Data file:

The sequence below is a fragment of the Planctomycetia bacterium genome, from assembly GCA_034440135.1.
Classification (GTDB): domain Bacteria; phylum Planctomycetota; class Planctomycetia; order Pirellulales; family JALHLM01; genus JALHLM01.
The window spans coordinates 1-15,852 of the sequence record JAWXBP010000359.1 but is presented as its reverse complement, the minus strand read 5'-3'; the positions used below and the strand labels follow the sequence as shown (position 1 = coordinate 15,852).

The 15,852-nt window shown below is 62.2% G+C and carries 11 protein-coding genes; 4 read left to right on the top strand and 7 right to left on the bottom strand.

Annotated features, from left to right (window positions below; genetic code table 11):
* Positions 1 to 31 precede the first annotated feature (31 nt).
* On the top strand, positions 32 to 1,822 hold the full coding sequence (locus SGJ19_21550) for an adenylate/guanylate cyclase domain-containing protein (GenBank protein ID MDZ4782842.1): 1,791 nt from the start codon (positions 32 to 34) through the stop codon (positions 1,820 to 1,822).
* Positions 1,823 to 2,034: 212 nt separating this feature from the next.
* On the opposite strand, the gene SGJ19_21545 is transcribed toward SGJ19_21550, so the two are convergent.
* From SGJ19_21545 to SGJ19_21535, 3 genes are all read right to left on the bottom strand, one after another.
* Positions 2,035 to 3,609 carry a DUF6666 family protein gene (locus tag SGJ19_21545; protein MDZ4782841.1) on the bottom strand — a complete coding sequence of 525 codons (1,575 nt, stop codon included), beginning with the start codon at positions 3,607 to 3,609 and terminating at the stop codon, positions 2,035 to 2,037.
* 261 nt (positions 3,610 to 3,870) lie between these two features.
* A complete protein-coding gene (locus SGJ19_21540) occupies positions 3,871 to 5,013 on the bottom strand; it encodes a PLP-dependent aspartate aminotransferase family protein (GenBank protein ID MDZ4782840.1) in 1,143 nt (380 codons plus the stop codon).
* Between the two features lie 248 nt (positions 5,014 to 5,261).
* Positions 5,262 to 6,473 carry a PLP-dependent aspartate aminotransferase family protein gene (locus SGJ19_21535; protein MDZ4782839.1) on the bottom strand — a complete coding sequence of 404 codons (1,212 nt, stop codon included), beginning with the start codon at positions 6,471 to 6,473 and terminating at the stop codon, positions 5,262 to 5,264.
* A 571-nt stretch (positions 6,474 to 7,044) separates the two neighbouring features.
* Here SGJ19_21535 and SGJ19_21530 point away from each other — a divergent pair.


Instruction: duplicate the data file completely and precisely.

The sequence below is a fragment of the Planctomycetia bacterium genome, from assembly GCA_034440135.1.
Classification (GTDB): domain Bacteria; phylum Planctomycetota; class Planctomycetia; order Pirellulales; family JALHLM01; genus JALHLM01.
The window spans coordinates 1-15,852 of the sequence record JAWXBP010000359.1 but is presented as its reverse complement, the minus strand read 5'-3'; the positions used below and the strand labels follow the sequence as shown (position 1 = coordinate 15,852).

The 15,852-nt window shown below is 62.2% G+C and carries 11 protein-coding genes; 4 read left to right on the top strand and 7 right to left on the bottom strand.

Annotated features, from left to right (window positions below; genetic code table 11):
* Positions 1 to 31 precede the first annotated feature (31 nt).
* On the top strand, positions 32 to 1,822 hold the full coding sequence (locus SGJ19_21550) for an adenylate/guanylate cyclase domain-containing protein (GenBank protein ID MDZ4782842.1): 1,791 nt from the start codon (positions 32 to 34) through the stop codon (positions 1,820 to 1,822).
* Positions 1,823 to 2,034: 212 nt separating this feature from the next.
* On the opposite strand, the gene SGJ19_21545 is transcribed toward SGJ19_21550, so the two are convergent.
* From SGJ19_21545 to SGJ19_21535, 3 genes are all read right to left on the bottom strand, one after another.
* Positions 2,035 to 3,609 carry a DUF6666 family protein gene (locus tag SGJ19_21545; protein MDZ4782841.1) on the bottom strand — a complete coding sequence of 525 codons (1,575 nt, stop codon included), beginning with the start codon at positions 3,607 to 3,609 and terminating at the stop codon, positions 2,035 to 2,037.
* 261 nt (positions 3,610 to 3,870) lie between these two features.
* A complete protein-coding gene (locus SGJ19_21540) occupies positions 3,871 to 5,013 on the bottom strand; it encodes a PLP-dependent aspartate aminotransferase family protein (GenBank protein ID MDZ4782840.1) in 1,143 nt (380 codons plus the stop codon).
* Between the two features lie 248 nt (positions 5,014 to 5,261).
* Positions 5,262 to 6,473 carry a PLP-dependent aspartate aminotransferase family protein gene (locus SGJ19_21535; protein MDZ4782839.1) on the bottom strand — a complete coding sequence of 404 codons (1,212 nt, stop codon included), beginning with the start codon at positions 6,471 to 6,473 and terminating at the stop codon, positions 5,262 to 5,264.
* A 571-nt stretch (positions 6,474 to 7,044) separates the two neighbouring features.
* Here SGJ19_21535 and SGJ19_21530 point away from each other — a divergent pair.